Beneath Me

I pursued my enemies and overtook them;
I did not turn back till they were destroyed.
I crushed them so that they could not rise;
they fell beneath my feet.
You armed me with strength for battle;
you humbled my adversaries before me.
You made my enemies turn their backs in flight,
and I destroyed my foes.
They cried for help, but there was no one to save them—
to the Lord, but he did not answer.
I beat them as fine as windblown dust;
I trampled them like mud in the streets.
You have delivered me from the attacks of the people;
you have made me the head of nations.
People I did not know now serve me,
foreigners cower before me;
as soon as they hear of me, they obey me.
They all lose heart;
they come trembling from their strongholds.

–          Psalm 18:37-45

 

 

My last full-time permanent job was with an equipment supplier, engineering company, that provided industrial furnaces to the steel industry, worldwide.  I was always the tail wagging the dog – so to speak.  When the work was about done, I would teach the customer how to utilize the equipment in the proper manner.  In many ways, it would be the only way to achieve the production guarantees that the company’s final payment depended upon.

 

In thinking back over those years, the people that I met get jumbled up.  So, I would like to take the jumble and write about two of those jumbled customers.  If this fictional story sounds like one person that you know, you are probably wrong.  They are both blends of a lot of people.

 

I met Ted from a mid-west steel mill the day before the training was scheduled.  I had assembled our working furnace inside the classroom, but I wanted a tour of the furnace.  Ted had given me a contract to develop training for a furnace that our company did not build, something that our salesmen and I tried to sell to fill up my spare time.

 

As we walked around this strange furnace, I took pictures that I would work into the wee hours incorporating into my presentations.  Ted felt he needed to explain his role.  He said, “I am working as a project manager.  My work is highly technical.  You wouldn’t understand.  I just set up this training course because the mill manager heard your presentation at a technical conference last year.  I will attend, but really…  This entire thing, the project management, this little furnace training job, and working at the mill are beneath me.  The mill manager is influential.  I will parlay his influence into moving to a corporate level job within six months or this company can kiss me good-bye.  But if they play ball, I’ll have the mill manager working for me within two years.”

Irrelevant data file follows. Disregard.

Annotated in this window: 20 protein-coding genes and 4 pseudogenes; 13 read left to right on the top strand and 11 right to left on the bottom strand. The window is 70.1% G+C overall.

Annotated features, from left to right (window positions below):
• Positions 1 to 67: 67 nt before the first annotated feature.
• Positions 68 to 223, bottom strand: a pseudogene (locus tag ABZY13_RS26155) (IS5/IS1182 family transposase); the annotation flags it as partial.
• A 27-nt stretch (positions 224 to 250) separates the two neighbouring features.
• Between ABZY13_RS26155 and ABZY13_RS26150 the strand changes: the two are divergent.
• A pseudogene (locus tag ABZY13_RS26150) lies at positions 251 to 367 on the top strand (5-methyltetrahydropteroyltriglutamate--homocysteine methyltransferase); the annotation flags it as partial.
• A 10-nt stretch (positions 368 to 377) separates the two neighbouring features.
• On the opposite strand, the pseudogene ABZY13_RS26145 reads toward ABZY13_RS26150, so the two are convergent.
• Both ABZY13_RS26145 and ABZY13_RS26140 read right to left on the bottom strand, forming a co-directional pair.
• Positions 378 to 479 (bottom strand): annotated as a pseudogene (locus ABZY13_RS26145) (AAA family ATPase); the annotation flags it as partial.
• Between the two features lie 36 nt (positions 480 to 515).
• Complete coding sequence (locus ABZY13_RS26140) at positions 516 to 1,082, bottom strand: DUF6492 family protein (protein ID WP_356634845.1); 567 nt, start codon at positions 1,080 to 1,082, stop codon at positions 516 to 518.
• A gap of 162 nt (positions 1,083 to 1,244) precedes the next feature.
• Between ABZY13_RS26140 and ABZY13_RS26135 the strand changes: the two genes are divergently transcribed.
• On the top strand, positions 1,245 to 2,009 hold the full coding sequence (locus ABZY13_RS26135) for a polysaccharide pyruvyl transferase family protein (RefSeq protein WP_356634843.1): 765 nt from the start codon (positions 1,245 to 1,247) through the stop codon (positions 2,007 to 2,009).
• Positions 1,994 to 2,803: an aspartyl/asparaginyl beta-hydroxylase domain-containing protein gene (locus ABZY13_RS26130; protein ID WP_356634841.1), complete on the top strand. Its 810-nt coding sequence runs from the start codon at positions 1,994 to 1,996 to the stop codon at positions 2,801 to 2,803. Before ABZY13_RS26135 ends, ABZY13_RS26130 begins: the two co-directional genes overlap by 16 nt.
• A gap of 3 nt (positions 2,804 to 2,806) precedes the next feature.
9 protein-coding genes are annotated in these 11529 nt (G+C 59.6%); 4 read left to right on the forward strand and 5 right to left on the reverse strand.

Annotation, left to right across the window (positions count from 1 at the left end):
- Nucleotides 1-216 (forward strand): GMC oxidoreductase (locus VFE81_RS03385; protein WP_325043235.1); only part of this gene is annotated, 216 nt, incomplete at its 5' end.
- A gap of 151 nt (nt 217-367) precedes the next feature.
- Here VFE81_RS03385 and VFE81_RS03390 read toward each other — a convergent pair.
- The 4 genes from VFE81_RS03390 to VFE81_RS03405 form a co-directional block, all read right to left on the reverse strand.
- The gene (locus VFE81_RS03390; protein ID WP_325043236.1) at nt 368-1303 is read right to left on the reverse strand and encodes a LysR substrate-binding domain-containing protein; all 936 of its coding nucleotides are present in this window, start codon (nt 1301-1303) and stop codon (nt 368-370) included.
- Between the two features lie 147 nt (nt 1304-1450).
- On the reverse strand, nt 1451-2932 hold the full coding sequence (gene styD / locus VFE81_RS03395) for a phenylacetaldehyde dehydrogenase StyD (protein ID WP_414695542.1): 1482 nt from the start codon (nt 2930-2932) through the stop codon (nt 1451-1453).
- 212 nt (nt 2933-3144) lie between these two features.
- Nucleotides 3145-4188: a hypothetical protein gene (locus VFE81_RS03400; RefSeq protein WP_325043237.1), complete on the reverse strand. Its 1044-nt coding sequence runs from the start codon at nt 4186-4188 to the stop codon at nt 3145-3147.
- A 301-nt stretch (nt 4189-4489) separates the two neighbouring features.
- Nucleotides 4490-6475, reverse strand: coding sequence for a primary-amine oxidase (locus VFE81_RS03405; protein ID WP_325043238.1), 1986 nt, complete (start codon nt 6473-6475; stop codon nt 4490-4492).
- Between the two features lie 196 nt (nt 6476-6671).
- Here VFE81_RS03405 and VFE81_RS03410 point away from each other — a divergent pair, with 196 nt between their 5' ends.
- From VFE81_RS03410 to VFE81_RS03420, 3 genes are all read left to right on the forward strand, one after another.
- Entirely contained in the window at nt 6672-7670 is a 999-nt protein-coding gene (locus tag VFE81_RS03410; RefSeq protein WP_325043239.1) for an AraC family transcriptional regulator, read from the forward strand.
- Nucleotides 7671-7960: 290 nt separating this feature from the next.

In trying to find out more about Ted, I learned that Ted had graduated with a BS degree in engineering a year and a half prior to us meeting.  He had only been working at the company for three months.  The year plus job search after graduation was due to his parent’s influential friends giving false information about this high-level job that was being groomed for him.  When that fell through, he had job offers, but they were worse than this one.  All his job offers, including the one he accepted, were beneath him.

 

His project manager job had about the same responsibilities than the project managers at our company, but our project managers had twenty years of experience before moving into such a job.

 

As for me not understanding his technical projects, I had been managing more highly technical projects than he was working on before he was born, and I could trump his BS with a master’s.  I said nothing.  I knew to play nice with the customer.